Technology with attitude

Yes, High Oil Prices Are Directly Related To Weak Dollar

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This is one of those things that should be obvious, but it takes a guy from OPEC to state it outright that we can actually have a say in how much we pay for oil.

From NY Times:

ALGIERS (Reuters) – OPEC President Chakib Khelil does not rule out oil prices reaching $200 a barrel, even though supply is adequate, because the market is driven by the dollar’s slide, Algerian government newspaper El Moudjahid reported on Monday.

“Questioned about a possible rise which would go to $200, the minister did not rule out this eventuality, explaining that this rise is indexed from now on to the fall in the dollar or to the rise in the dollar,” El Moudjahid reported.

“In terms of fundamentals, stocks are high, demand is easing, supply is satisfactory. Therefore normally, without geo-political problems and the fall of the dollar, the prices of oil would not be at this level,” he was quoted as saying.

He added: “The prices are high due to the fact of the recession in the United Sattes and the economic crisis which has touched several countries, a situation which has an effect on the devaluation of the dollar, and therefore each time the dollar falls one percent, the price of the barrel rises by $4, and of course vice versa,” he was quoted as saying in brief remarks to journalists on Sunday.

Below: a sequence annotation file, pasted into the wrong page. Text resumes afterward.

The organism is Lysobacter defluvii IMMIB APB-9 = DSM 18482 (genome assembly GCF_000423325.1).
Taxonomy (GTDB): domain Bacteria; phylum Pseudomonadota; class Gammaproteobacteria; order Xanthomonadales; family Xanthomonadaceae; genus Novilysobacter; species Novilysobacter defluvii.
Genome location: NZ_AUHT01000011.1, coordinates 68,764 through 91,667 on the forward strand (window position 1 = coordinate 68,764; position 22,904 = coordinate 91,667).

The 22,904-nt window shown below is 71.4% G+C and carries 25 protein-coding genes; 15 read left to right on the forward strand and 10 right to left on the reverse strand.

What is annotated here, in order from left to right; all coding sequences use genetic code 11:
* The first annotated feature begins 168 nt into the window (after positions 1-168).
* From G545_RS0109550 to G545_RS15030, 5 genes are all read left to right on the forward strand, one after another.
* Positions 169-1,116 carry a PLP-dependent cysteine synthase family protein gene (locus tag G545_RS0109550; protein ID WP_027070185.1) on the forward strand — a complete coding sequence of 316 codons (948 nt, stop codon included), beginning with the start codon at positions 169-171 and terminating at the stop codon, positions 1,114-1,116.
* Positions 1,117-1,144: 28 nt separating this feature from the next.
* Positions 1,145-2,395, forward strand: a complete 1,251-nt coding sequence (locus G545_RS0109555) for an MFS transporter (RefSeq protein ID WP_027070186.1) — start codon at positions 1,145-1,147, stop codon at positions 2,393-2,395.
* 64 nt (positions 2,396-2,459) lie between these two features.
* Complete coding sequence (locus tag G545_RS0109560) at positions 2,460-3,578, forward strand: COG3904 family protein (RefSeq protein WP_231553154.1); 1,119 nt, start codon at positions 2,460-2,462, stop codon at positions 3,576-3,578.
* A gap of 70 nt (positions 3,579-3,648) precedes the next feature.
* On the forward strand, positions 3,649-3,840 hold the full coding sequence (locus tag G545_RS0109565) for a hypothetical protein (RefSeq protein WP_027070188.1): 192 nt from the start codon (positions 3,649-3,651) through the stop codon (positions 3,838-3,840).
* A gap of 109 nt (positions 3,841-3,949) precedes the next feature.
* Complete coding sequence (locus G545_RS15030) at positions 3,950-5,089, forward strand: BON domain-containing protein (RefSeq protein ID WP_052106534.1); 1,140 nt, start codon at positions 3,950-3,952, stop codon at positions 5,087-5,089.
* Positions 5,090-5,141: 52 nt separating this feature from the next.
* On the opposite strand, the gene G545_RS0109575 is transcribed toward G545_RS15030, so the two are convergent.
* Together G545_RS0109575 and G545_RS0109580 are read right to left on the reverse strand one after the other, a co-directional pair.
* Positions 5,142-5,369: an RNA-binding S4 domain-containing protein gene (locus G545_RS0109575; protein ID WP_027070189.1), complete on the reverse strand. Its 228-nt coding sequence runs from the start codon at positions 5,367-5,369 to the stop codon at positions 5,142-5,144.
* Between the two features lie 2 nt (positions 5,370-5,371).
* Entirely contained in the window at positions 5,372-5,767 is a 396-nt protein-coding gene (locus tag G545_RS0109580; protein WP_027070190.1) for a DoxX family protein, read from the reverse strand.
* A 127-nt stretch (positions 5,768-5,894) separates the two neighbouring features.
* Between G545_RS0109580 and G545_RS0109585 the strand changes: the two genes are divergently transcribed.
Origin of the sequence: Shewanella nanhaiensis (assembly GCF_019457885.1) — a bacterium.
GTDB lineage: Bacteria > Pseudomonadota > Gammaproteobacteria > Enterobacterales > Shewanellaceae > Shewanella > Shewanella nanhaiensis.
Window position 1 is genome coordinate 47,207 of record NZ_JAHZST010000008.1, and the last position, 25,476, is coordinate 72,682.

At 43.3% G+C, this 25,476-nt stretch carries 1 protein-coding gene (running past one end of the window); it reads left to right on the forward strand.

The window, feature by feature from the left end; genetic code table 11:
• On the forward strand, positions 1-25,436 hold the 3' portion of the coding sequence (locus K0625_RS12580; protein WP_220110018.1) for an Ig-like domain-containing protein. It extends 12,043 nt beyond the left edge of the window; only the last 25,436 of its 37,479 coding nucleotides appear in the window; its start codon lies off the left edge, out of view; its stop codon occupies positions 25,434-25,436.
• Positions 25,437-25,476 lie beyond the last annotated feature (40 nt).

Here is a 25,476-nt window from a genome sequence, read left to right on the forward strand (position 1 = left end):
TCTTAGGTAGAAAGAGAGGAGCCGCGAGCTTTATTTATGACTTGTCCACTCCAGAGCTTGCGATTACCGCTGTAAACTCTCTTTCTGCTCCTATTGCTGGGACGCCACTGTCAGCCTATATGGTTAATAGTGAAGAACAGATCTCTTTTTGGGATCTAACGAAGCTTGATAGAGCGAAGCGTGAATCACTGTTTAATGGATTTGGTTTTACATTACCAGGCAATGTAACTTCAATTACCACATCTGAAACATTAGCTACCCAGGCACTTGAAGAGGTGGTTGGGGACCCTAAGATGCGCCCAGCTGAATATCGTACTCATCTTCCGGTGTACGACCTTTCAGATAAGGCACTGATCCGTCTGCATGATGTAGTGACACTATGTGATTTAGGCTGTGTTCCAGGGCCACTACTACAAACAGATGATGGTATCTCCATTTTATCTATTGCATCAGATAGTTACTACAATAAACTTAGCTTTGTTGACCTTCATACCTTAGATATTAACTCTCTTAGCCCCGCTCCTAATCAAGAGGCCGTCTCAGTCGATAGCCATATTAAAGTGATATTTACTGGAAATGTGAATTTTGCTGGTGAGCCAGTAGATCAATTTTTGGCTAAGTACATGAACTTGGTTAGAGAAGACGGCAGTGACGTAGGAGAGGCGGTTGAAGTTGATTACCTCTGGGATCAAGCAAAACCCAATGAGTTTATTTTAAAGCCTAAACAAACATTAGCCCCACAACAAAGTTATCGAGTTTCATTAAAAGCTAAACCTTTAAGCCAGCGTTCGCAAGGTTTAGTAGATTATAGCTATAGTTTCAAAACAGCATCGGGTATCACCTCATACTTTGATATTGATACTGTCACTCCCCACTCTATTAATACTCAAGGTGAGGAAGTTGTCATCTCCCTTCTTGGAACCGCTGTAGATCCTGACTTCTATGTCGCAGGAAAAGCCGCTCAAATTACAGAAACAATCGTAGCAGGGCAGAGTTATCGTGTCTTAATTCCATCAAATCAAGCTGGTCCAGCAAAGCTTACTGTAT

He added that: “If this (the dollar) strengthens by 10 percent, it is probable that (oil) prices will fall by 40 percent.”

Also, it’s not like we haven’t heard this before…(via CNBC April 2005):

Insana: The government, whether it’s, you know, your administration or even the Federal Reserve, that inflation’s not a problem right now. And that’s true unless you are filling up your car, buying a house, now picking up a cup of coffee at Starbucks, sending your kid to school, or paying your doctor bills. Is inflation a problem for the average American that’s going unrecognized by the federal government?

President Bush: No, I don’t think so. Yes, I think inflation can be a problem for the average American, and no, I don’t think it’s going unrecognized. As a matter of fact, why I was so strongly for tax relief, you know, I, I, I want there to be more money in the pockets of the average American family. And, you know, some are talking about running taxes back up. I think it would be a huge mistake. I think it would hurt the economy, but more importantly it would hurt the average American family.

Insana: One item that seems to be pushing up the price of oil is a falling U.S. dollar, because oil is priced in dollars.

President Bush: Right.

Insana: And some people are wondering if you are prepared to make a forceful statement or take forceful action to boost the value of the dollar and help drive down the price of oil.

President Bush: Right. Well, I, let me, I, I’ll try to make a forceful statement right now. This government is for a strong dollar. We do believe the market ought to set the price of the dollar relative to other currencies, but we are for a strong dollar.

Think we might want to try a different “strong dollar” policy since the one we’ve been using is failing miserably? We’ll kill two birds with one stone…inflation will go down and our energy prices will get better. Or we can allow “the market” to keep determining how much our currency is worth, which is basically made up of the rest of the world openly manipulating theirs to gain the upper hand.

Either way, one thing’s for certain…we always have a choice and right now we’re choosing to do absolutely nothing.